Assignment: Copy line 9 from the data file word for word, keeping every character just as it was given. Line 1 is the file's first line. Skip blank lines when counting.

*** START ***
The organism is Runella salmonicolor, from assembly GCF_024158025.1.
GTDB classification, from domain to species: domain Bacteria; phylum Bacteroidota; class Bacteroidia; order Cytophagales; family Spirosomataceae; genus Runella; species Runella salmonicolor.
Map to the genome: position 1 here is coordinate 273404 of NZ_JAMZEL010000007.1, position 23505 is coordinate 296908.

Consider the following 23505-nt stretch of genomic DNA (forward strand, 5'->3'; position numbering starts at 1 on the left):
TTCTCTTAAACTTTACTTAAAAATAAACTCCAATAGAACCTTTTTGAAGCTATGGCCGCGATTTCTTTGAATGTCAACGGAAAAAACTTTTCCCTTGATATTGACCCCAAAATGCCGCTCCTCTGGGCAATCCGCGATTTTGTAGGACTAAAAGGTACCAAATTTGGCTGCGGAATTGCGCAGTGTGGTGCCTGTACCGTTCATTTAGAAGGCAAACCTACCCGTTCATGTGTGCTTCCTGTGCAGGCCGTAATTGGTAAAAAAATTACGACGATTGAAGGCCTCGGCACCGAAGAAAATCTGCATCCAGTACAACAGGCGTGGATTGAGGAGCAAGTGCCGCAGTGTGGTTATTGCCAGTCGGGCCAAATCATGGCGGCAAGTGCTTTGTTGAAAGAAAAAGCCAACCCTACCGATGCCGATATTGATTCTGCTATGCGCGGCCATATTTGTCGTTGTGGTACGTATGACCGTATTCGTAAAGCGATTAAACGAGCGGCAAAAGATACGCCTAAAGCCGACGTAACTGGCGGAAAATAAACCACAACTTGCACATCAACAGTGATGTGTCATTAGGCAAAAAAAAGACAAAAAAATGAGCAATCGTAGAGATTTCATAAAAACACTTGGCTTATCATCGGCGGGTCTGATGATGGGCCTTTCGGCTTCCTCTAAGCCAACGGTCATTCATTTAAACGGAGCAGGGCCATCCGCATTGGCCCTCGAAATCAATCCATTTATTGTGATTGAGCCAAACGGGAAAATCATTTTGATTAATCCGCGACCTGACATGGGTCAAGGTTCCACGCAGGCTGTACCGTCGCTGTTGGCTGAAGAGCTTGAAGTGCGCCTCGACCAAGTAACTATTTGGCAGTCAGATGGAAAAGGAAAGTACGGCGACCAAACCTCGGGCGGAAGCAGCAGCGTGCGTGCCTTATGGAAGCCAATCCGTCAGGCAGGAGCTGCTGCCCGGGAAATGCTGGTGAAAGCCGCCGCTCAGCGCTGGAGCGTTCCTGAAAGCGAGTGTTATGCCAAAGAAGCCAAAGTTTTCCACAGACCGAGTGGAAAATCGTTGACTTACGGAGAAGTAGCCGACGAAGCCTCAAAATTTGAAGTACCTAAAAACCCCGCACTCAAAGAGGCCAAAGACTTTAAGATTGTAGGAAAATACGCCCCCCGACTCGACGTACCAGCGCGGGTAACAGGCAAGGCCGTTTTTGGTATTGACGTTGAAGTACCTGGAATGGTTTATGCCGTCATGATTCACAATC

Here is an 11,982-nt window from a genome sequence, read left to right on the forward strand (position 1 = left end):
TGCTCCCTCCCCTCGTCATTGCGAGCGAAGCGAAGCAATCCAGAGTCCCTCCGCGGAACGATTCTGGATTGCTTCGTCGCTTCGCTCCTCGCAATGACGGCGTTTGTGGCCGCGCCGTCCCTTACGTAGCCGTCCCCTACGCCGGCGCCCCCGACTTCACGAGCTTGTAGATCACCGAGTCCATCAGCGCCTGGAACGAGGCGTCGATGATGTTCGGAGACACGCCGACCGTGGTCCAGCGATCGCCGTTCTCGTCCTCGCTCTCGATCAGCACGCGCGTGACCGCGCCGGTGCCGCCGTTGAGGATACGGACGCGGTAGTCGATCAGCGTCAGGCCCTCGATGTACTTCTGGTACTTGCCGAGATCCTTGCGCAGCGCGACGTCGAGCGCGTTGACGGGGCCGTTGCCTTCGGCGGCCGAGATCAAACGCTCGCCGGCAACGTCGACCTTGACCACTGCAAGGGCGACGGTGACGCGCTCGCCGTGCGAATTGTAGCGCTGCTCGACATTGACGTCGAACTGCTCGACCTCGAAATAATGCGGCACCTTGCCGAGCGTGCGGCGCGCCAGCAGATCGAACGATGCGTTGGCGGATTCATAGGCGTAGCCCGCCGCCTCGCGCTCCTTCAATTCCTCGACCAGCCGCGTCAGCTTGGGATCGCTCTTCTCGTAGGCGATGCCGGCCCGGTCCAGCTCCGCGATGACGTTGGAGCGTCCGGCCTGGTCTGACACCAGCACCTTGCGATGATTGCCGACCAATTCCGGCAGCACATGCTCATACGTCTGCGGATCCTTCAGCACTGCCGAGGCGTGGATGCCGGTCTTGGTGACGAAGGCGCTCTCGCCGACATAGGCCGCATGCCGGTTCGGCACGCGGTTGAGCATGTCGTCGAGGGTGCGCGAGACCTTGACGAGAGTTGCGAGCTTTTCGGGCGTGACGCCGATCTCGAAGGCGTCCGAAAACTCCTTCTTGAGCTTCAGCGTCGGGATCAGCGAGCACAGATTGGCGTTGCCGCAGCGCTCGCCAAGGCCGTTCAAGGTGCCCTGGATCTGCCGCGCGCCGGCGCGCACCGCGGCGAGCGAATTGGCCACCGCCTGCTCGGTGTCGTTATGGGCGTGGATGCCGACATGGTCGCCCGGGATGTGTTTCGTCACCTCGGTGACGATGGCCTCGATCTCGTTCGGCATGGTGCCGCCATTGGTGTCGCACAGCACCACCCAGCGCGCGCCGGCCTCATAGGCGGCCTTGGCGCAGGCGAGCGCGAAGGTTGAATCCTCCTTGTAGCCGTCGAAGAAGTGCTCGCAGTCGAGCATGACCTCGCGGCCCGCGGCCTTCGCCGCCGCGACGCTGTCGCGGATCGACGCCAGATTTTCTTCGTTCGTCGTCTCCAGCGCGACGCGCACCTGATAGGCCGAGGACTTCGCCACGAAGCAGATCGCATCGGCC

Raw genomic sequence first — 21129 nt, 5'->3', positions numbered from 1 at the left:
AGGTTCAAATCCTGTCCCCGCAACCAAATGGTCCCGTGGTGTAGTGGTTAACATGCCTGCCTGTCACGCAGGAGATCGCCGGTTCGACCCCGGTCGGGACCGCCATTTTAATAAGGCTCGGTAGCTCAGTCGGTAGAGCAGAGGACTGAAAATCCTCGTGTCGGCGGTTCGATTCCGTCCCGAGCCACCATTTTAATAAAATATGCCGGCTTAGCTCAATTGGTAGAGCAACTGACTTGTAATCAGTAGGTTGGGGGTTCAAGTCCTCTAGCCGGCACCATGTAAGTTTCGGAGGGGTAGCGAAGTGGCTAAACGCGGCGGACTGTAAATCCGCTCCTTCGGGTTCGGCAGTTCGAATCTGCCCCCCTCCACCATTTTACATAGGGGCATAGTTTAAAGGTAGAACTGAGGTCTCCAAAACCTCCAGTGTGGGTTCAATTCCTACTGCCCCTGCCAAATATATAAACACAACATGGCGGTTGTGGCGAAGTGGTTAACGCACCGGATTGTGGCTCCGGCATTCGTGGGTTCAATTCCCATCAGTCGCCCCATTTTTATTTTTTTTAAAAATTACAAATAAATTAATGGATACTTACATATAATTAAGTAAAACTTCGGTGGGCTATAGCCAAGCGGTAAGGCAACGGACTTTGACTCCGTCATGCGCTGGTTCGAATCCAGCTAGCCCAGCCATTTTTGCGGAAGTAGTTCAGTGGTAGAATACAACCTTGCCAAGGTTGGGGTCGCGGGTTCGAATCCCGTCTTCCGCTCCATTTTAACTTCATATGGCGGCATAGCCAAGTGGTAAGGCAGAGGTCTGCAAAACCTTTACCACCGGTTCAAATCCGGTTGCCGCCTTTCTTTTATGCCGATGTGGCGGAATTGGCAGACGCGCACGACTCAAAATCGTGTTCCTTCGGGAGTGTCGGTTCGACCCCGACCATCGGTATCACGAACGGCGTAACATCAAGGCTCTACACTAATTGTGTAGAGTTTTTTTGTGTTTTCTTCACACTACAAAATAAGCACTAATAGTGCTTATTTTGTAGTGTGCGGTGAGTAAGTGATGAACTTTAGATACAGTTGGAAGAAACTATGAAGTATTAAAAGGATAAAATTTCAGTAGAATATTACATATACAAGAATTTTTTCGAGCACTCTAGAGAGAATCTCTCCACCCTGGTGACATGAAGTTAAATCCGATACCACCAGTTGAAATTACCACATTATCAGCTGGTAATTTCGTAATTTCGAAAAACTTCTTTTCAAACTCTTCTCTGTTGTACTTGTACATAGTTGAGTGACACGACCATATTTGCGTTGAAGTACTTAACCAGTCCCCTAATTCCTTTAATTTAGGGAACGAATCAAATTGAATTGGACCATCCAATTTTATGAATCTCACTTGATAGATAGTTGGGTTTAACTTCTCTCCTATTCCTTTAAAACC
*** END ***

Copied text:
AGGTTCAAATCCTGTCCCCGCAACCAAATGGTCCCGTGGTGTAGTGGTTAACATGCCTGCCTGTCACGCAGGAGATCGCCGGTTCGACCCCGGTCGGGACCGCCATTTTAATAAGGCTCGGTAGCTCAGTCGGTAGAGCAGAGGACTGAAAATCCTCGTGTCGGCGGTTCGATTCCGTCCCGAGCCACCATTTTAATAAAATATGCCGGCTTAGCTCAATTGGTAGAGCAACTGACTTGTAATCAGTAGGTTGGGGGTTCAAGTCCTCTAGCCGGCACCATGTAAGTTTCGGAGGGGTAGCGAAGTGGCTAAACGCGGCGGACTGTAAATCCGCTCCTTCGGGTTCGGCAGTTCGAATCTGCCCCCCTCCACCATTTTACATAGGGGCATAGTTTAAAGGTAGAACTGAGGTCTCCAAAACCTCCAGTGTGGGTTCAATTCCTACTGCCCCTGCCAAATATATAAACACAACATGGCGGTTGTGGCGAAGTGGTTAACGCACCGGATTGTGGCTCCGGCATTCGTGGGTTCAATTCCCATCAGTCGCCCCATTTTTATTTTTTTTAAAAATTACAAATAAATTAATGGATACTTACATATAATTAAGTAAAACTTCGGTGGGCTATAGCCAAGCGGTAAGGCAACGGACTTTGACTCCGTCATGCGCTGGTTCGAATCCAGCTAGCCCAGCCATTTTTGCGGAAGTAGTTCAGTGGTAGAATACAACCTTGCCAAGGTTGGGGTCGCGGGTTCGAATCCCGTCTTCCGCTCCATTTTAACTTCATATGGCGGCATAGCCAAGTGGTAAGGCAGAGGTCTGCAAAACCTTTACCACCGGTTCAAATCCGGTTGCCGCCTTTCTTTTATGCCGATGTGGCGGAATTGGCAGACGCGCACGACTCAAAATCGTGTTCCTTCGGGAGTGTCGGTTCGACCCCGACCATCGGTATCACGAACGGCGTAACATCAAGGCTCTACACTAATTGTGTAGAGTTTTTTTGTGTTTTCTTCACACTACAAAATAAGCACTAATAGTGCTTATTTTGTAGTGTGCGGTGAGTAAGTGATGAACTTTAGATACAGTTGGAAGAAACTATGAAGTATTAAAAGGATAAAATTTCAGTAGAATATTACATATACAAGAATTTTTTCGAGCACTCTAGAGAGAATCTCTCCACCCTGGTGACATGAAGTTAAATCCGATACCACCAGTTGAAATTACCACATTATCAGCTGGTAATTTCGTAATTTCGAAAAACTTCTTTTCAAACTCTTCTCTGTTGTACTTGTACATAGTTGAGTGACACGACCATATTTGCGTTGAAGTACTTAACCAGTCCCCTAATTCCTTTAATTTAGGGAACGAATCAAATTGAATTGGACCATCCAATTTTATGAATCTCACTTGATAGATAGTTGGGTTTAACTTCTCTCCTATTCCTTTAAAACC